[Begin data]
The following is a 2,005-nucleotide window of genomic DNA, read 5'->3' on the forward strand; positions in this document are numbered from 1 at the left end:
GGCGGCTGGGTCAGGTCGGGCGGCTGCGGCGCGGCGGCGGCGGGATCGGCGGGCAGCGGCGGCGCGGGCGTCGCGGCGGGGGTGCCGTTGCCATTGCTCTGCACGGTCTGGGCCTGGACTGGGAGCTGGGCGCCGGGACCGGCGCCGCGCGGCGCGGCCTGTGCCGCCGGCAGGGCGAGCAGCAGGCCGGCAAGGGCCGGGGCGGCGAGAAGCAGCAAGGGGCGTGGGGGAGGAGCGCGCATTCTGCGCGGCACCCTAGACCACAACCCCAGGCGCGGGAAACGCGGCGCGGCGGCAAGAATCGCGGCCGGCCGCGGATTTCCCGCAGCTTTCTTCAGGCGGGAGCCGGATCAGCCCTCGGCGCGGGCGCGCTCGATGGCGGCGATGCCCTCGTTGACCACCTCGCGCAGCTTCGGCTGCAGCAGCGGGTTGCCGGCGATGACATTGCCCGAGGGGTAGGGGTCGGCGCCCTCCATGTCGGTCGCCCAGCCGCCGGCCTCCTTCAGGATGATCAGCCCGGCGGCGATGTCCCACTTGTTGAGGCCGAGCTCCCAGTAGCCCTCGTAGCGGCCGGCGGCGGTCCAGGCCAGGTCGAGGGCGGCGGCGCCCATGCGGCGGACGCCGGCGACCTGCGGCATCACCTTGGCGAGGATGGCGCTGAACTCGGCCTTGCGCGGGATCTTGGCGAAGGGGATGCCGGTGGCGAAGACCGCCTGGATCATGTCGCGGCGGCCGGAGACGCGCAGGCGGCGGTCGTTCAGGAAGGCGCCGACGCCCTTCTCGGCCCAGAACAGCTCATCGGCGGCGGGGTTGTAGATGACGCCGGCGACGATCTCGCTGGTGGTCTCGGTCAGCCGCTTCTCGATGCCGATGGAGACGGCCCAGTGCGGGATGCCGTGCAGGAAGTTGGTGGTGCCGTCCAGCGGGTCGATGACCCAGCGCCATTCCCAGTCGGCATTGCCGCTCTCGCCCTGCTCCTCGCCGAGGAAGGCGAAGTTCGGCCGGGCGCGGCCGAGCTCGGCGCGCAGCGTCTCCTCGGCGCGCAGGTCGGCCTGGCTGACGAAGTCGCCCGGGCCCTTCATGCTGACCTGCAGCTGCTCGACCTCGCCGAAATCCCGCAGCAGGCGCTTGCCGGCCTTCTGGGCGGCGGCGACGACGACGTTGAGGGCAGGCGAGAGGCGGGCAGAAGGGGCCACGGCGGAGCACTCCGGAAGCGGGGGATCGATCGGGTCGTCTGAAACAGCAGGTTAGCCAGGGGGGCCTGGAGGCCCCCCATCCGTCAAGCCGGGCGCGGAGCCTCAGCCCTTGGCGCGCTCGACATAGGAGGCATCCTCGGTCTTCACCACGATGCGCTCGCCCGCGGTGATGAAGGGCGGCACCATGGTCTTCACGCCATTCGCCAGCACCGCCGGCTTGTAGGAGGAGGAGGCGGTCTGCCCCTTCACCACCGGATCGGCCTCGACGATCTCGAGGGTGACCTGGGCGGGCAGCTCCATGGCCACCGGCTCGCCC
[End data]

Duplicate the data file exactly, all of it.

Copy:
The following is a 2,005-nucleotide window of genomic DNA, read 5'->3' on the forward strand; positions in this document are numbered from 1 at the left end:
GGCGGCTGGGTCAGGTCGGGCGGCTGCGGCGCGGCGGCGGCGGGATCGGCGGGCAGCGGCGGCGCGGGCGTCGCGGCGGGGGTGCCGTTGCCATTGCTCTGCACGGTCTGGGCCTGGACTGGGAGCTGGGCGCCGGGACCGGCGCCGCGCGGCGCGGCCTGTGCCGCCGGCAGGGCGAGCAGCAGGCCGGCAAGGGCCGGGGCGGCGAGAAGCAGCAAGGGGCGTGGGGGAGGAGCGCGCATTCTGCGCGGCACCCTAGACCACAACCCCAGGCGCGGGAAACGCGGCGCGGCGGCAAGAATCGCGGCCGGCCGCGGATTTCCCGCAGCTTTCTTCAGGCGGGAGCCGGATCAGCCCTCGGCGCGGGCGCGCTCGATGGCGGCGATGCCCTCGTTGACCACCTCGCGCAGCTTCGGCTGCAGCAGCGGGTTGCCGGCGATGACATTGCCCGAGGGGTAGGGGTCGGCGCCCTCCATGTCGGTCGCCCAGCCGCCGGCCTCCTTCAGGATGATCAGCCCGGCGGCGATGTCCCACTTGTTGAGGCCGAGCTCCCAGTAGCCCTCGTAGCGGCCGGCGGCGGTCCAGGCCAGGTCGAGGGCGGCGGCGCCCATGCGGCGGACGCCGGCGACCTGCGGCATCACCTTGGCGAGGATGGCGCTGAACTCGGCCTTGCGCGGGATCTTGGCGAAGGGGATGCCGGTGGCGAAGACCGCCTGGATCATGTCGCGGCGGCCGGAGACGCGCAGGCGGCGGTCGTTCAGGAAGGCGCCGACGCCCTTCTCGGCCCAGAACAGCTCATCGGCGGCGGGGTTGTAGATGACGCCGGCGACGATCTCGCTGGTGGTCTCGGTCAGCCGCTTCTCGATGCCGATGGAGACGGCCCAGTGCGGGATGCCGTGCAGGAAGTTGGTGGTGCCGTCCAGCGGGTCGATGACCCAGCGCCATTCCCAGTCGGCATTGCCGCTCTCGCCCTGCTCCTCGCCGAGGAAGGCGAAGTTCGGCCGGGCGCGGCCGAGCTCGGCGCGCAGCGTCTCCTCGGCGCGCAGGTCGGCCTGGCTGACGAAGTCGCCCGGGCCCTTCATGCTGACCTGCAGCTGCTCGACCTCGCCGAAATCCCGCAGCAGGCGCTTGCCGGCCTTCTGGGCGGCGGCGACGACGACGTTGAGGGCAGGCGAGAGGCGGGCAGAAGGGGCCACGGCGGAGCACTCCGGAAGCGGGGGATCGATCGGGTCGTCTGAAACAGCAGGTTAGCCAGGGGGGCCTGGAGGCCCCCCATCCGTCAAGCCGGGCGCGGAGCCTCAGCCCTTGGCGCGCTCGACATAGGAGGCATCCTCGGTCTTCACCACGATGCGCTCGCCCGCGGTGATGAAGGGCGGCACCATGGTCTTCACGCCATTCGCCAGCACCGCCGGCTTGTAGGAGGAGGAGGCGGTCTGCCCCTTCACCACCGGATCGGCCTCGACGATCTCGAGGGTGACCTGGGCGGGCAGCTCCATGGCCACCGGCTCGCCC